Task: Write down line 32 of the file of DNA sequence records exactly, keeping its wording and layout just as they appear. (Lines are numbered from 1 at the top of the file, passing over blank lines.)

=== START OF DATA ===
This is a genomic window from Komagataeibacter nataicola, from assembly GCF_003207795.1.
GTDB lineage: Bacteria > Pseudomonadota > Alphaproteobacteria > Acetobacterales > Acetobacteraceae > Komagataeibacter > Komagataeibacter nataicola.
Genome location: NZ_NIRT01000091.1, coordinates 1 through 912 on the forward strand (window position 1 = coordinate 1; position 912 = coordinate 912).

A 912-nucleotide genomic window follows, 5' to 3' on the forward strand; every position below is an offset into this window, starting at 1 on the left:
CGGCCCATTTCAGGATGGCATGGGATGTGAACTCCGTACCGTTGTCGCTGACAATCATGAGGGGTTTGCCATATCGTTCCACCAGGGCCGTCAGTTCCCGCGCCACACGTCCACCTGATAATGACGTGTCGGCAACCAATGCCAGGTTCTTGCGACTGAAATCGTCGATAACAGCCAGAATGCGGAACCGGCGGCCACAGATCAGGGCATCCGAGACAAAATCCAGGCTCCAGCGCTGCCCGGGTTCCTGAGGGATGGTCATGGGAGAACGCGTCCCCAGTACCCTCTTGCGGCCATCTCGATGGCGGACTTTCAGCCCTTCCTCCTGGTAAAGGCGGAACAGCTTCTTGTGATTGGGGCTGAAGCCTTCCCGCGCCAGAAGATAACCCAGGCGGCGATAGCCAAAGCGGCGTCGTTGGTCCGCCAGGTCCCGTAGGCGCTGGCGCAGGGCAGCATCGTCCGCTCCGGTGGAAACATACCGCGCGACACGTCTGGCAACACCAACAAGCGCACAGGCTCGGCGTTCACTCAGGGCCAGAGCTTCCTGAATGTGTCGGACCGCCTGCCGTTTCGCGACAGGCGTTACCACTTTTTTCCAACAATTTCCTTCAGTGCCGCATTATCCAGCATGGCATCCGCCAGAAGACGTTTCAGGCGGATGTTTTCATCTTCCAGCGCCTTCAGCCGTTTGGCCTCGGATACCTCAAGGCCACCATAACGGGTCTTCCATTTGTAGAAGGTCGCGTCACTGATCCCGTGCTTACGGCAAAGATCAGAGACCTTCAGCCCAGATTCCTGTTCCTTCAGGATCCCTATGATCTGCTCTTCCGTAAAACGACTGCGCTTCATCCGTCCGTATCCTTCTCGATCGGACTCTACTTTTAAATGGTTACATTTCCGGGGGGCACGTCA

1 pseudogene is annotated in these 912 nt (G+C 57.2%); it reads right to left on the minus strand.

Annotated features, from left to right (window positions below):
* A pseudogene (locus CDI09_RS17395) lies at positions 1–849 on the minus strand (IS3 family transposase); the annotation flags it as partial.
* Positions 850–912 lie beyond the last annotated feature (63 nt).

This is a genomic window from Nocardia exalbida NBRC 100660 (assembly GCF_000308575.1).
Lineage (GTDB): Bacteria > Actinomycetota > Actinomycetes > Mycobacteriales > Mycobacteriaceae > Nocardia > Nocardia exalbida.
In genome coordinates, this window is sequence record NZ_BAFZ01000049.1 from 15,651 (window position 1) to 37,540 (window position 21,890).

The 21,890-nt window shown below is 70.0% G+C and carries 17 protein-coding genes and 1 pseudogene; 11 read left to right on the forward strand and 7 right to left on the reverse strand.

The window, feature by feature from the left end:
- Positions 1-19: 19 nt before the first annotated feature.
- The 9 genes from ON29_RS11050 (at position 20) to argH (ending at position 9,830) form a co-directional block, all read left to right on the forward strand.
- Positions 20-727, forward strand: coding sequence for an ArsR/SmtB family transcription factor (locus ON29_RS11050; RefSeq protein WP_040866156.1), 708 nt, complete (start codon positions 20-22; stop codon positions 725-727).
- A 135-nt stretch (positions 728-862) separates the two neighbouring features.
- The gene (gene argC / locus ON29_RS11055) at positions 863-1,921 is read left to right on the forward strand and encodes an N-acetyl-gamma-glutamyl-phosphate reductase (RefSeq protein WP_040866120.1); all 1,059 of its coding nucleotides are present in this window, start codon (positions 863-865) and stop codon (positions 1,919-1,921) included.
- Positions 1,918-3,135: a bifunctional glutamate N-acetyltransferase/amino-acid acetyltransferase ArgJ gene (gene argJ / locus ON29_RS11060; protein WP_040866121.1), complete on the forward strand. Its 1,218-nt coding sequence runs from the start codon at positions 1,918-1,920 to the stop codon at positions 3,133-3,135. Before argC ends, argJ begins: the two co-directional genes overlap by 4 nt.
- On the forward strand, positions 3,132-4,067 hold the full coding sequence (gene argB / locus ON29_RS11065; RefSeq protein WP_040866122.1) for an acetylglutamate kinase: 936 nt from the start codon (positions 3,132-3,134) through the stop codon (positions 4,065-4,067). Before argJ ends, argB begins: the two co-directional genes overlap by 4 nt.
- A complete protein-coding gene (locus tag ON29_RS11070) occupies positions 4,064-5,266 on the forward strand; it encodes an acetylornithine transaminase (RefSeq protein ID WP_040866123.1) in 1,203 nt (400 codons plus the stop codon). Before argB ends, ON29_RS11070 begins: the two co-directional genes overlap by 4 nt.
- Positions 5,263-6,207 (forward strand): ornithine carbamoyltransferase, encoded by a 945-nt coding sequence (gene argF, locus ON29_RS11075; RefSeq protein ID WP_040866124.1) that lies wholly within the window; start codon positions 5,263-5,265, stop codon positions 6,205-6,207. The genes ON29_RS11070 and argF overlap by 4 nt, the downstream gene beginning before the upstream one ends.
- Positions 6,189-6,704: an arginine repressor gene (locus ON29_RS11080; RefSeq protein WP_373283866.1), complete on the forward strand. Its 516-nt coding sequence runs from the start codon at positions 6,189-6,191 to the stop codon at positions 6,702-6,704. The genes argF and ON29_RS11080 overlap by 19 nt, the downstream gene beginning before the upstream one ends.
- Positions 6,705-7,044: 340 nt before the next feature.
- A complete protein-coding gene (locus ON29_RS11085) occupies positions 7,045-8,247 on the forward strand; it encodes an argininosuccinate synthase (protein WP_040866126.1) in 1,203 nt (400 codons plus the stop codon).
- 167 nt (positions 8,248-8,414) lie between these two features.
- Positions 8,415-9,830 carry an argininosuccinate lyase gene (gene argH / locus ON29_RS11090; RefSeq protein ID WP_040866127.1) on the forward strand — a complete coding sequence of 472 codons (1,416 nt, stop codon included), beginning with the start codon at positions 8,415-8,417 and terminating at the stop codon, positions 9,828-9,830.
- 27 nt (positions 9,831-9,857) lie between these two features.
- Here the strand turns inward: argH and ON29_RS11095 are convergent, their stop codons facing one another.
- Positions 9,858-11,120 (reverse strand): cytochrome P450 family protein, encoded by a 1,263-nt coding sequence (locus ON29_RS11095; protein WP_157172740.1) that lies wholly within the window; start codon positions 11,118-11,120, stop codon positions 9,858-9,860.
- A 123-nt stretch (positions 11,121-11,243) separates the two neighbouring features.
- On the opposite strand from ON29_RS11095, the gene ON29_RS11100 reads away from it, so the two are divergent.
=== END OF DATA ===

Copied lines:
- A 123-nt stretch (positions 11,121-11,243) separates the two neighbouring features.